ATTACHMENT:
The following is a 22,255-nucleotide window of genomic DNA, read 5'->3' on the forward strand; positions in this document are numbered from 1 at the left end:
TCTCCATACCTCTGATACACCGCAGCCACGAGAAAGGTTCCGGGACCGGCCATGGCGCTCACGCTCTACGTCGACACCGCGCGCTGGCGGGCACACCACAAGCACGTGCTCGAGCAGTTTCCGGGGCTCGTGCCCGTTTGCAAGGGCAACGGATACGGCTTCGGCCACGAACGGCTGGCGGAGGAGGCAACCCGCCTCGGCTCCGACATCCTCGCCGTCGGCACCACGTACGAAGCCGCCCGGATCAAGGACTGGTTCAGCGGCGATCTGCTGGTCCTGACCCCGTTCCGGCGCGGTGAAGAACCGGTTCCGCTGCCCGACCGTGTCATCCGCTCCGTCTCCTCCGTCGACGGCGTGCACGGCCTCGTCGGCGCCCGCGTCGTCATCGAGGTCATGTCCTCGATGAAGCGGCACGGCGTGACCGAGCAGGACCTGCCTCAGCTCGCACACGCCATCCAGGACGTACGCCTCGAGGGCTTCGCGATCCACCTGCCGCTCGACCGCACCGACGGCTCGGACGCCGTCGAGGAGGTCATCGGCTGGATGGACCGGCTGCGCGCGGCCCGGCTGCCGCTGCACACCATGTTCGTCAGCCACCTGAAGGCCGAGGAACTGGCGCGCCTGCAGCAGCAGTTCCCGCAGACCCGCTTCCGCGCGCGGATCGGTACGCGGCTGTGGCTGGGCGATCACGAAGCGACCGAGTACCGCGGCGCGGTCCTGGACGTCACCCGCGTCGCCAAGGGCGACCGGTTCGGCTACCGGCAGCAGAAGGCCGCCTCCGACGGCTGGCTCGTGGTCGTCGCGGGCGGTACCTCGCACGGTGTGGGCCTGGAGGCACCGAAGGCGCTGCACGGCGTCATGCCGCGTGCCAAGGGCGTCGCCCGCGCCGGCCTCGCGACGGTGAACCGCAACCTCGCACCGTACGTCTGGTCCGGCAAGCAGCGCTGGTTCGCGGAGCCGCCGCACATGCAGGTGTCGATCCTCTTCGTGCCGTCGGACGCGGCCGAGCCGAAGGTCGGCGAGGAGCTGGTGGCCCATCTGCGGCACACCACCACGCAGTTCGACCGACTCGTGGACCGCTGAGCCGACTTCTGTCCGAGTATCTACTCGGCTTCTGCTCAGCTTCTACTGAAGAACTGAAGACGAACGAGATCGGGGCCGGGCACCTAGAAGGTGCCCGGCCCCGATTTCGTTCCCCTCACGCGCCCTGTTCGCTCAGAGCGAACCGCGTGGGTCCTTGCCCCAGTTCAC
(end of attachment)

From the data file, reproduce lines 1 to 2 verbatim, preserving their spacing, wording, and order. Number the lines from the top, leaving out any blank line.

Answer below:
The following is a 22,255-nucleotide window of genomic DNA, read 5'->3' on the forward strand; positions in this document are numbered from 1 at the left end:
TCTCCATACCTCTGATACACCGCAGCCACGAGAAAGGTTCCGGGACCGGCCATGGCGCTCACGCTCTACGTCGACACCGCGCGCTGGCGGGCACACCACAAGCACGTGCTCGAGCAGTTTCCGGGGCTCGTGCCCGTTTGCAAGGGCAACGGATACGGCTTCGGCCACGAACGGCTGGCGGAGGAGGCAACCCGCCTCGGCTCCGACATCCTCGCCGTCGGCACCACGTACGAAGCCGCCCGGATCAAGGACTGGTTCAGCGGCGATCTGCTGGTCCTGACCCCGTTCCGGCGCGGTGAAGAACCGGTTCCGCTGCCCGACCGTGTCATCCGCTCCGTCTCCTCCGTCGACGGCGTGCACGGCCTCGTCGGCGCCCGCGTCGTCATCGAGGTCATGTCCTCGATGAAGCGGCACGGCGTGACCGAGCAGGACCTGCCTCAGCTCGCACACGCCATCCAGGACGTACGCCTCGAGGGCTTCGCGATCCACCTGCCGCTCGACCGCACCGACGGCTCGGACGCCGTCGAGGAGGTCATCGGCTGGATGGACCGGCTGCGCGCGGCCCGGCTGCCGCTGCACACCATGTTCGTCAGCCACCTGAAGGCCGAGGAACTGGCGCGCCTGCAGCAGCAGTTCCCGCAGACCCGCTTCCGCGCGCGGATCGGTACGCGGCTGTGGCTGGGCGATCACGAAGCGACCGAGTACCGCGGCGCGGTCCTGGACGTCACCCGCGTCGCCAAGGGCGACCGGTTCGGCTACCGGCAGCAGAAGGCCGCCTCCGACGGCTGGCTCGTGGTCGTCGCGGGCGGTACCTCGCACGGTGTGGGCCTGGAGGCACCGAAGGCGCTGCACGGCGTCATGCCGCGTGCCAAGGGCGTCGCCCGCGCCGGCCTCGCGACGGTGAACCGCAACCTCGCACCGTACGTCTGGTCCGGCAAGCAGCGCTGGTTCGCGGAGCCGCCGCACATGCAGGTGTCGATCCTCTTCGTGCCGTCGGACGCGGCCGAGCCGAAGGTCGGCGAGGAGCTGGTGGCCCATCTGCGGCACACCACCACGCAGTTCGACCGACTCGTGGACCGCTGAGCCGACTTCTGTCCGAGTATCTACTCGGCTTCTGCTCAGCTTCTACTGAAGAACTGAAGACGAACGAGATCGGGGCCGGGCACCTAGAAGGTGCCCGGCCCCGATTTCGTTCCCCTCACGCGCCCTGTTCGCTCAGAGCGAACCGCGTGGGTCCTTGCCCCAGTTCAC